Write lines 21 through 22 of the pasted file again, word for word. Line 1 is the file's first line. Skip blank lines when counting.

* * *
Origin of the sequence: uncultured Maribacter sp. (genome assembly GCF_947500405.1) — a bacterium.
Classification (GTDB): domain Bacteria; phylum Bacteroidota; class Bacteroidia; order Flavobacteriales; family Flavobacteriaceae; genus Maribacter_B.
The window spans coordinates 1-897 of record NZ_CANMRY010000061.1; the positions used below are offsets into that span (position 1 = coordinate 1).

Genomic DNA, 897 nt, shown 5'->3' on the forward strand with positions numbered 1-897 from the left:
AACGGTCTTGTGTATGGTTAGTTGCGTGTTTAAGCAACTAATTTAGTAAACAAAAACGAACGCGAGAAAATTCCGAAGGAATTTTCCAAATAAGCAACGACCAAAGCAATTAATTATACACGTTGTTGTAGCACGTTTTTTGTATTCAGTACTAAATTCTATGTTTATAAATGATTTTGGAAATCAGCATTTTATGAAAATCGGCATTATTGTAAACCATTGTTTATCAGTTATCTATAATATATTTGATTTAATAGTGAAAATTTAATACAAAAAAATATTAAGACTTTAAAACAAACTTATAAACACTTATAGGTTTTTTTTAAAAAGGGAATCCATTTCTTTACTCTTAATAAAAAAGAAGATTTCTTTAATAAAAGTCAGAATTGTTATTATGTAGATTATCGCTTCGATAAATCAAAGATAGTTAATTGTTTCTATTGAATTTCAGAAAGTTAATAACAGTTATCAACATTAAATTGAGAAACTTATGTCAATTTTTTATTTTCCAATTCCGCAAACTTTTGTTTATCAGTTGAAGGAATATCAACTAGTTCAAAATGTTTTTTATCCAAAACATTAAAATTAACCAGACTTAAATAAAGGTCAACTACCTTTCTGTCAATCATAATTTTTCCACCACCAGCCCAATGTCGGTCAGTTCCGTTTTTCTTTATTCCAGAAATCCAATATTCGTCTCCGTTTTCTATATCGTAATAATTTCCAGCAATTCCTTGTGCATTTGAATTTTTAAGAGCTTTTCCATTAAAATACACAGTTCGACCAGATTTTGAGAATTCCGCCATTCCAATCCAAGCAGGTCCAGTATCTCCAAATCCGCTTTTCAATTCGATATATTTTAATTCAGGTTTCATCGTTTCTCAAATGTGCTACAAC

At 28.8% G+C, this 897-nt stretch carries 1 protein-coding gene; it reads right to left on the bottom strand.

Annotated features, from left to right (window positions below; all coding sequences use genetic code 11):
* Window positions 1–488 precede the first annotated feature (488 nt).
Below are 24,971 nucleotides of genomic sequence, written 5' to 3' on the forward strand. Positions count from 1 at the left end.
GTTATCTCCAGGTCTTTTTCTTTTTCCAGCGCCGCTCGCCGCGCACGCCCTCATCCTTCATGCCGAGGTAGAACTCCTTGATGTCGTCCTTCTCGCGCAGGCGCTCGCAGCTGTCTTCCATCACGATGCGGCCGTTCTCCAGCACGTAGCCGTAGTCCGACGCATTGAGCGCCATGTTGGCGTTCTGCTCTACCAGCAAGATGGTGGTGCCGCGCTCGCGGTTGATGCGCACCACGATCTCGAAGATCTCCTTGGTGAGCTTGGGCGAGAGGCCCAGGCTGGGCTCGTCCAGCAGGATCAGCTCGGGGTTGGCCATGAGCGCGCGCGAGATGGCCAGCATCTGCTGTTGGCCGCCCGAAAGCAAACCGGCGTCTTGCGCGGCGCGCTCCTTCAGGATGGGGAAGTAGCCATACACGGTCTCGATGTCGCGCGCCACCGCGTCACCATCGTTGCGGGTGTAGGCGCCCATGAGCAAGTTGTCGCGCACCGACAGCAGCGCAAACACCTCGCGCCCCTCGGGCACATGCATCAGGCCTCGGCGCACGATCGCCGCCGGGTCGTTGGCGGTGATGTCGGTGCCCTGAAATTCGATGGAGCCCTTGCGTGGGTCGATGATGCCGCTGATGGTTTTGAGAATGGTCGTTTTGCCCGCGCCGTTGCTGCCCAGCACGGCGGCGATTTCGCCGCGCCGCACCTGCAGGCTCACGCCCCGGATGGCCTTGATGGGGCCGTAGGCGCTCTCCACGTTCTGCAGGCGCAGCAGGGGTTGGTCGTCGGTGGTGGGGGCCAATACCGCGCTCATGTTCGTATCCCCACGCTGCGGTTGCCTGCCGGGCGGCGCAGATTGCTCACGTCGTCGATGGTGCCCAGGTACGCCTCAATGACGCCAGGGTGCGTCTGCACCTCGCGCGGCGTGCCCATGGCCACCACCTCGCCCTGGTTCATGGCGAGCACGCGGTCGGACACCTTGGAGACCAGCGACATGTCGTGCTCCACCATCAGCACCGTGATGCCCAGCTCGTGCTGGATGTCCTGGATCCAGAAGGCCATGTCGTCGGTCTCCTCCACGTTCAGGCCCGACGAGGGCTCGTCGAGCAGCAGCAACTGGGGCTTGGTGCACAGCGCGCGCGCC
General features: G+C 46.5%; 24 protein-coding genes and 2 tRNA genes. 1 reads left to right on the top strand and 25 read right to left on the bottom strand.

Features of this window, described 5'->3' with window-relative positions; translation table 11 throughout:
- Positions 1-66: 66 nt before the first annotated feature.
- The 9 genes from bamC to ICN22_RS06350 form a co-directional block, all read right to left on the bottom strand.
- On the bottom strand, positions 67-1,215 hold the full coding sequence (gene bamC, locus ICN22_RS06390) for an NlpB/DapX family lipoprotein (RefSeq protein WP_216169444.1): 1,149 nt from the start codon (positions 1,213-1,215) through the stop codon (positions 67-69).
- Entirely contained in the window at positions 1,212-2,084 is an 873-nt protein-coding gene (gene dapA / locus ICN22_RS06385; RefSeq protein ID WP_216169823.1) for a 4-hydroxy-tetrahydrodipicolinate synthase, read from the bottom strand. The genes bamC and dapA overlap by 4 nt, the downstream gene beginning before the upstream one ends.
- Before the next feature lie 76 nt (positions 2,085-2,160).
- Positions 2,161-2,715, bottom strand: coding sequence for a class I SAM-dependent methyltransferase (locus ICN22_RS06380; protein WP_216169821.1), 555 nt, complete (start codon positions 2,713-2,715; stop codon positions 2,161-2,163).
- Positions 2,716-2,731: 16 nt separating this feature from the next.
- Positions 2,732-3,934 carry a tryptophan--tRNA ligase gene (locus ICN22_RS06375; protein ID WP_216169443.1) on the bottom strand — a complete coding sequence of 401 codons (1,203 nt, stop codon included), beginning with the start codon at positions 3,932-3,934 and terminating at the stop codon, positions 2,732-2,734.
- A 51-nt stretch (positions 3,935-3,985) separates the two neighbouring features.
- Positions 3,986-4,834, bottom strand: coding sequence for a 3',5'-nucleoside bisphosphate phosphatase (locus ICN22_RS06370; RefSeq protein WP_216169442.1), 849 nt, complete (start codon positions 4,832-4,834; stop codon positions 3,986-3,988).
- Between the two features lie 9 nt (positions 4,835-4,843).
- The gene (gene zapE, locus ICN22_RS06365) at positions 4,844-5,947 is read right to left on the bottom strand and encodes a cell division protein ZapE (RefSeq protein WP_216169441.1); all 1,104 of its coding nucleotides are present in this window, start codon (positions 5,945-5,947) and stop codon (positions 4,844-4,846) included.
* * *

- A 51-nt stretch (positions 3,935-3,985) separates the two neighbouring features.
- Positions 3,986-4,834, bottom strand: coding sequence for a 3',5'-nucleoside bisphosphate phosphatase (locus ICN22_RS06370; RefSeq protein WP_216169442.1), 849 nt, complete (start codon positions 4,832-4,834; stop codon positions 3,986-3,988).